Around 7 PM, the All-American game tipped off. This is the one that everyone came to see. It’s the game that included the #1 and #2 players in the nation who just on Wednesday announced where they’ll be playing their college ball: Nerlens Noel and Shabazz Muhammad. It also featured four top high school phenoms who will be playing next year in the Triangle area: Rodney Purvis (N.C. State), J.P. Tokoto (UNC), Brice Johnson (UNC), and Rasheed Sulaimon (Duke). Noel, Purvis, Tokoto, and Johnson were part of the East squad, while Muhammad and Sulaimon were on the West.
The East got off to a quick start, going up 10-0. J.P. Tokoto led the way early with a couple of nice finishes. He definitely looked like the most athletic player on the court, at least early on. The West’s first points actually came off the hands of Brice Johnson. Johnson must have trained with Tyler Zeller, as he tipped in a missed shot…lol. Funnily enough, those were Brice’s only “points” of the game. At times, he really seemed to disappear from the game, and he was the only player not to score in the game. And despite Tokoto’s strong start, he didn’t do much in the second half, finishing with only 8 points, all of which came in the first 20 minutes of the game.
The first half, though, was very sloppy. It reminded me quite a bit of the Nike Hoop Summit just one week before, in which the U.S. squad of many of these players was beaten by a team of international phenoms, including Duke recruit Andrew Wiggins. At the JBC, the teams combined for 22 turnovers in the first half and shot 1-19 from 3. A bright spot in that stat line was that the lone three came from future Blue Devil Sulaimon, who finished the half with 7 points and 7 rebounds.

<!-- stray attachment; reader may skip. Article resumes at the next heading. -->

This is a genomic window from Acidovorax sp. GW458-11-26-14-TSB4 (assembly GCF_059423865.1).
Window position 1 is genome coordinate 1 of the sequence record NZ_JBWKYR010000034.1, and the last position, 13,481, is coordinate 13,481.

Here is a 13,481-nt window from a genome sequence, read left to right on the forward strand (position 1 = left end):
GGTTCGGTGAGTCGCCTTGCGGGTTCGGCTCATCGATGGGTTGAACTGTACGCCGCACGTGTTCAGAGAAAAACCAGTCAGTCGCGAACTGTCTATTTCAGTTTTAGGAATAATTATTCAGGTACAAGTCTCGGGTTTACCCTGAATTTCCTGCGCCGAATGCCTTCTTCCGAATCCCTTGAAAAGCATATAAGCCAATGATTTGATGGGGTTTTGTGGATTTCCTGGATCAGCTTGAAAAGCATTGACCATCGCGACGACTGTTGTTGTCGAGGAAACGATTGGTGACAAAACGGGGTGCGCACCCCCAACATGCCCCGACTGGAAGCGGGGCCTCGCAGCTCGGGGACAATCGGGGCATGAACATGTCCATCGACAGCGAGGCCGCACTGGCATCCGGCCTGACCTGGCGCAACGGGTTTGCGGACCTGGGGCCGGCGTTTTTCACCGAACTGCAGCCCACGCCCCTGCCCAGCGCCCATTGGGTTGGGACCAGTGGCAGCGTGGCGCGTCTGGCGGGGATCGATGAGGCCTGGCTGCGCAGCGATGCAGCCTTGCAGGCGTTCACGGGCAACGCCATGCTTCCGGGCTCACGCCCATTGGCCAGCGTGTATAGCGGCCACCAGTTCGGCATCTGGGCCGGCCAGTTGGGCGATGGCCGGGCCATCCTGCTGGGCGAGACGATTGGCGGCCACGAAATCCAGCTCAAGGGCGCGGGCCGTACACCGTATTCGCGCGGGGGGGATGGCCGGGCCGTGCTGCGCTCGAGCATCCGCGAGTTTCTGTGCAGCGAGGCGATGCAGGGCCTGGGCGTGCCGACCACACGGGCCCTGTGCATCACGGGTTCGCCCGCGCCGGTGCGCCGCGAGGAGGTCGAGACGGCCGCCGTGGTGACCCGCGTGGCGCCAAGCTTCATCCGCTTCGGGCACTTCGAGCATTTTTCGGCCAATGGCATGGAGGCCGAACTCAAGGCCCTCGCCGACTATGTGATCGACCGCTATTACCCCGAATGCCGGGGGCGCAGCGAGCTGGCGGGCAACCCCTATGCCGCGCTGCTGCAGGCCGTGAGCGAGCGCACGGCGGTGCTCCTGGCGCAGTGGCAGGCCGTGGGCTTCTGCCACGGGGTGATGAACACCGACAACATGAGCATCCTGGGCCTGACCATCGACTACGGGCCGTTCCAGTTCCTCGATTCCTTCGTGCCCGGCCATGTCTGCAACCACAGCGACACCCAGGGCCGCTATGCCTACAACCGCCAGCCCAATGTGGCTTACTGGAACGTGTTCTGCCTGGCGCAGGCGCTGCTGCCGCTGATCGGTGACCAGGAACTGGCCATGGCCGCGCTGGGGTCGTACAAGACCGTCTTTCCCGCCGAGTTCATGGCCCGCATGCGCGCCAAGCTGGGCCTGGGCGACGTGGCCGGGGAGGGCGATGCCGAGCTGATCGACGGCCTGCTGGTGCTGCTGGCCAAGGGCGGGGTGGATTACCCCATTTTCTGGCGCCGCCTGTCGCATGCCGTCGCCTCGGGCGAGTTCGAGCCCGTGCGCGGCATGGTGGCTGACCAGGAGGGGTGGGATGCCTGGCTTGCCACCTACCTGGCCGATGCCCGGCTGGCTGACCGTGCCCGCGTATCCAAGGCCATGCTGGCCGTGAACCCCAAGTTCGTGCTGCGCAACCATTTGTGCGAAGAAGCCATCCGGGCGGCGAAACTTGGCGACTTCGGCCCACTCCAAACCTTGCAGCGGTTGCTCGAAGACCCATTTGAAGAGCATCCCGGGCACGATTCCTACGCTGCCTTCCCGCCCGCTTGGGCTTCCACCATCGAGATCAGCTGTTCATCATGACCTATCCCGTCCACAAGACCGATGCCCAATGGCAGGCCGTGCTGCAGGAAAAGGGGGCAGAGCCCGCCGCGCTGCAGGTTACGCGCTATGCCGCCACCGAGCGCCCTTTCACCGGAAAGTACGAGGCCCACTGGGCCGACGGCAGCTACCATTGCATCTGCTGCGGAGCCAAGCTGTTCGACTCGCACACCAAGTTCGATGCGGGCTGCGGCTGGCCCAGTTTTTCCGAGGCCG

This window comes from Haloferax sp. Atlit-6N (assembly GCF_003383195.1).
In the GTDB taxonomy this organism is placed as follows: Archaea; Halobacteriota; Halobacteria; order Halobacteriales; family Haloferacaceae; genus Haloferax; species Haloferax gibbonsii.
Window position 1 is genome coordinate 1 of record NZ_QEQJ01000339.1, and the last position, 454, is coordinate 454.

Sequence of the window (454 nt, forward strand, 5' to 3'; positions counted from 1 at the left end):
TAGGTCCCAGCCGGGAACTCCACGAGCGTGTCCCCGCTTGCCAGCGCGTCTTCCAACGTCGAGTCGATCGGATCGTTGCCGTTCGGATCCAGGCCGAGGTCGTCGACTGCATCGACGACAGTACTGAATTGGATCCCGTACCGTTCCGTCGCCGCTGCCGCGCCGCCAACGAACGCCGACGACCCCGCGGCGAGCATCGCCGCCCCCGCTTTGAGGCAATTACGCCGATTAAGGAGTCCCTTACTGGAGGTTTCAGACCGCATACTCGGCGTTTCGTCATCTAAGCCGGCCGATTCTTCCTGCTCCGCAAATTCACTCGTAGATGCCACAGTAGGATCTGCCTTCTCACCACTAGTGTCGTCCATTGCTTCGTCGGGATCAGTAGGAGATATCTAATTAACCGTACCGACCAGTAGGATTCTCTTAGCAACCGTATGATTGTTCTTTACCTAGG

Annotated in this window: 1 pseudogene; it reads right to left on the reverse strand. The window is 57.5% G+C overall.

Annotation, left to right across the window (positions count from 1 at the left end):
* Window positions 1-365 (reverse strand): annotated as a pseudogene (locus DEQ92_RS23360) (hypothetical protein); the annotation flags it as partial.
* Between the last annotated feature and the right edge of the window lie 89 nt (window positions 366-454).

A number of players made themselves known in the second half though with some solid play. Alex Poythress (Kentucky commit, former Duke recruit) finished the game with 16 points on 7-8 shooting. In the end, Sheed’s squad won the game 99-95. The two MVPs were Shabazz Muhammad (20 points) and Rodney Purvis (22 points). Muhammad’s had an impressive stretch here against some of the nation’s (and world’s) best. He recently was named MVP of the McDonald’s All-American game and also became the all-time leader in points scored in the Nike Hoop Summit after his 35-point performance. As he announced last week, he’ll be heading off to Westwood next season, choosing UCLA over Duke and Kentucky.